First Country is a compilation of the best new country songs, videos & albums that dropped this week.

Carrie Underwood & Dan + Shay, “Only Us”

Led by soul-piercing vocals from Underwood and Dan + Shay’s Shay Mooney — and production from Dan+Shay’s Dan Smyers — this track from the Dear Evan Hansen soundtrack is a lush, string-filled ballad about letting love rule over past hurts and personal insecurities. “You don’t have to convince me/ You don’t have to be scared you’re not enough ’cause what we’ve got goin’ is good,” Underwood sings on the first verse, backed by soft piano. Mooney’s textured vocals lead the second verse, before their pristine pipes soar together on this elegant ballad.

Lauren Alaina, Sitting Pretty on Top of the World

On her third studio album, Alaina proves her talent in the writers room is as powerful as her enviable vocal range. She co-wrote all but one of this album’s 15 tracks, and in the process, welcomes listeners deeper into the highs and lows of her life since the release of her last full-length project, 2017’s Road Less Traveled. One of the project’s most vulnerable, sterling tracks is “It Was Me,” a languid, introspective look at the personal reasons behind a love gone wrong. Alaina penned the stunner alongside Hillary Lindsey.

Surfaces with Thomas Rhett, “C’est La Vie”

Thomas Rhett combines his smooth pop-country voice with the signature sounds of pop duo Surfaces for this easy singalong that pairs perfectly with a day filled with sand, surf and sun. Rhett and the duo’s Forrest Frank and Colin Padalecki sound right at home on this track’s lyrics about unwinding and taking time to be carefree, as this beach-pop track is backed by handclaps and meandering guitar.

Cody Johnson, “Son of a Ramblin’ Man”

One of two new tracks Johnson released today (the other being “Treasure”) from his upcoming Human The Double Album (out Oct. 8), “Son of a Ramblin’ Man” was written by Vince Gill and previously featured on Gill’s These Days album. In Johnson’s hands, the song’s devil-may-care lyrics and foot-stompin’ groove get amped up, offering a perfect musical vehicle for his urgent, often gritty vocals and his vibrant live shows.

Larry Fleet, “Stack of Records”

As the title track of his upcoming Joey Moi-produced album out Sept. 24, Fleet wraps his soulful voice around a heartfelt musical tribute to the artists and albums he grew up listening to. “If you want to know me, you gotta know what’s in my soul/ A little Bakersfield and Memphis and a whole lot of Muscle Shoals,” he sings. Fleet penned the track with Ben Hayslip and Eric Paslay. On his upcoming album, Fleet co-wrote every track, and will welcome artists including Jon Pardi and Jamey Johnson.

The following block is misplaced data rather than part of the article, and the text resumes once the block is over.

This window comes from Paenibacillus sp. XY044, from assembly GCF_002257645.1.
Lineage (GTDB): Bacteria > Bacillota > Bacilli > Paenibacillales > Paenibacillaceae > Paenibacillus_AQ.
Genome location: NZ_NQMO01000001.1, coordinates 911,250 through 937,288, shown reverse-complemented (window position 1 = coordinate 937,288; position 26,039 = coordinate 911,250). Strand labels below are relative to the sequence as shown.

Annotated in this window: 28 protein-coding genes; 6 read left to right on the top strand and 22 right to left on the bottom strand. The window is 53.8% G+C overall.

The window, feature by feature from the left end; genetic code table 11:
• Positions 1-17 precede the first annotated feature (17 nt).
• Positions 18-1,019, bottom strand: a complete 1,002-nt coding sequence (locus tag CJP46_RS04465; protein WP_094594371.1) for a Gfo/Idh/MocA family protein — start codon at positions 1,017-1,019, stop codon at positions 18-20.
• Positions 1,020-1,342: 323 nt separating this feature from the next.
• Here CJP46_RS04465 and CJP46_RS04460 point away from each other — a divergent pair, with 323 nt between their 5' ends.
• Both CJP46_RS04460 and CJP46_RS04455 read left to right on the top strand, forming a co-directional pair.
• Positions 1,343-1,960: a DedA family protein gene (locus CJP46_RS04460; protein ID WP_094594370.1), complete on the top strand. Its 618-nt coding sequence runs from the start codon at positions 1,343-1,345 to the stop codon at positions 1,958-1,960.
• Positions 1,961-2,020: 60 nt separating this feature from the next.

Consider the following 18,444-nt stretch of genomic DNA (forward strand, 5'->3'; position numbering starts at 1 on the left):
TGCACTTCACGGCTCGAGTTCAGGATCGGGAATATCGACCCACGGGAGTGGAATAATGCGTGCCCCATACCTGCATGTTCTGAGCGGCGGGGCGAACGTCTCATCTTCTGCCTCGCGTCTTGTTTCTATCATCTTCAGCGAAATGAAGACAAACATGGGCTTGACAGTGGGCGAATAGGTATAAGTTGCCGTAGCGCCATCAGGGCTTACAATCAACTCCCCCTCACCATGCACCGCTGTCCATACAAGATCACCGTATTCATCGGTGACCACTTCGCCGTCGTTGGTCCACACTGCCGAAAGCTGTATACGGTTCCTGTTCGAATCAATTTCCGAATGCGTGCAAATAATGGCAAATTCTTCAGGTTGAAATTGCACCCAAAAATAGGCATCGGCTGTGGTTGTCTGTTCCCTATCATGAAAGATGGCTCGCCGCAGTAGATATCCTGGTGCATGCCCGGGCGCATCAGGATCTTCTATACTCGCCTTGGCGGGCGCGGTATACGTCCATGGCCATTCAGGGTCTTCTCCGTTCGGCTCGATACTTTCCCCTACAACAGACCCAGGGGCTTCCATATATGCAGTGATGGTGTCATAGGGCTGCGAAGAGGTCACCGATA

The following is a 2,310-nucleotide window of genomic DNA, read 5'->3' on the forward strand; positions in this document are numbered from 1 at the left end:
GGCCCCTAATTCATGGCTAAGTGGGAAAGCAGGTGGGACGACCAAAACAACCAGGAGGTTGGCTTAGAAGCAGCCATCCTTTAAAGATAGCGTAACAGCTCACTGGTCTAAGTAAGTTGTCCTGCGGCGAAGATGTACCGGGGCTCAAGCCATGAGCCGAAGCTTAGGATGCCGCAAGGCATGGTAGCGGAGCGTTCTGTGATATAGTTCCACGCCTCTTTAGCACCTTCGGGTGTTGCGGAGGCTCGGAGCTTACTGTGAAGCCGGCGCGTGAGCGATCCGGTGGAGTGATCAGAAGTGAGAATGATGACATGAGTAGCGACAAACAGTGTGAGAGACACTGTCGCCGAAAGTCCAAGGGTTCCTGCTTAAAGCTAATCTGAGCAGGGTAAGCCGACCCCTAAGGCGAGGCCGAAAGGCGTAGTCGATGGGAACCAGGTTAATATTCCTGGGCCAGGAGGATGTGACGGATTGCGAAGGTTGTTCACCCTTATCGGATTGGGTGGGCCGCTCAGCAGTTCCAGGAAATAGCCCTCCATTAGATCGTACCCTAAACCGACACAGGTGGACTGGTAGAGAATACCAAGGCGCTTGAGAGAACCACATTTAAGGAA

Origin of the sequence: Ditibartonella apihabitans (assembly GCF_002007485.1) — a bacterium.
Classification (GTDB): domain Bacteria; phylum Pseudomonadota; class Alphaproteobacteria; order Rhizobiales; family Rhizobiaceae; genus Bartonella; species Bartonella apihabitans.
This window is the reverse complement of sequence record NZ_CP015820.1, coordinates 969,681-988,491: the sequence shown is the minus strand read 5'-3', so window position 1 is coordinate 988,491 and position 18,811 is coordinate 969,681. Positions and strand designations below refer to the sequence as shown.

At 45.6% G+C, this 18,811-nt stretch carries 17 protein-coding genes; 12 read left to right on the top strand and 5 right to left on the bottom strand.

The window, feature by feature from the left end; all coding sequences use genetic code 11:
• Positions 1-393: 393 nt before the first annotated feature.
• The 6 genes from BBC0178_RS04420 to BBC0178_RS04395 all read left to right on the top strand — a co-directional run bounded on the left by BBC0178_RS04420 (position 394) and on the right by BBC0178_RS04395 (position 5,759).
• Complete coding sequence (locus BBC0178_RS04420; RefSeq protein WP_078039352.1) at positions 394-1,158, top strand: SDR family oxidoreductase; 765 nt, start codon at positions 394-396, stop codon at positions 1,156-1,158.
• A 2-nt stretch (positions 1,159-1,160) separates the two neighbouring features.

Ashland Craft, Travelin’ Kind

On her debut album, Craft cuts to the chase (and to the heart) as she blazes through 11 tracks of barroom ready, soulful, heart-on-her-sleeve songs. “I wasn’t made for the settlin’ down/ In a white picket fence water tank town/ I got a soul like a black crow flyin’/ I guess I always been the travelin’ kind,” she deadpans over the harmonica-laced title track. On “Mimosas in the Morning,” she prefers to stay in the moment of a romantic fling, pushing off talk of what’s to come until the morning light. This South Carolina native’s twangy, slightly scratchy vocals lend an extra layer of intense honesty to every lyric.

Adam Doleac, “Somewhere Cool With You”

Mississippi native Doleac follows his 2019 major label debut single “Famous” with this ode to getting away from it all. Sleek guitar wraps around a subtle, infectious rhythm as Doleac sings about a couple dropping everything to take a much-needed vacation. His limber vocals are earnest and laid back on lyrics like “I want to see what you look like without a worry in the world on your face/ I want to make love and memories.” Doleac penned the track alongside Josh Jenkins, Matt Jenkins and Jared Keim (who also produced the track).

Randall King, “Baby Do”

This Texas traditionalist’s latest, “Baby Do,” is rife with spacious, dance hall-ready instrumentation reminiscent of much-beloved ‘90s country. Meanwhile, King’s warm, polished vocals relate a time-worn storyline: He’s stubborn and rough around the edges, but she overlooks his foibles and loves him anyway. His new track follows his recent release “Record High,” and his 2020 four-song EP Leanna. King penned “Baby Do” alongside Brice Long and Brandon Kinney, with production from Bart Butler and Ryan Gore.

Jon Wolfe, Dos Corazones

Bolstered by recent releases including “Tequila Sundown,” Texas singer-songwriter Wolfe released his seventh album, Dos Corazones, on Sept. 1. Wolfe worked with producer Dave Brainard on this album, and went to the Chihuahuan desert to write the majority of the album’s tracks. In his latest song from the project, “Two Hearts in Terlingua” (which Wolfe penned with Brainard and Tony Ramey), Wolfe’s burly voice softens to tell a story of star-crossed lovers with a tragic end, the tale of “an old bandito who stole a young girl’s hand.”

Lily Rose, “I Don’t Smoke”

With irresistible pop flourish, Rose sounds as confident as ever on this track penned by Lalo Guzman, Michael Tyler and Daniel Breland, and produced by Joey Moi. In this new track, Rose does her best to get through a breakup, after discovering her lover is suddenly acting differently. “I’ve been going out and doin’ all the things I know you do/ Whatever makes it look like I’m getting over you,” she sings, deftly navigating the highs and lows of a suddenly shifting relationship.

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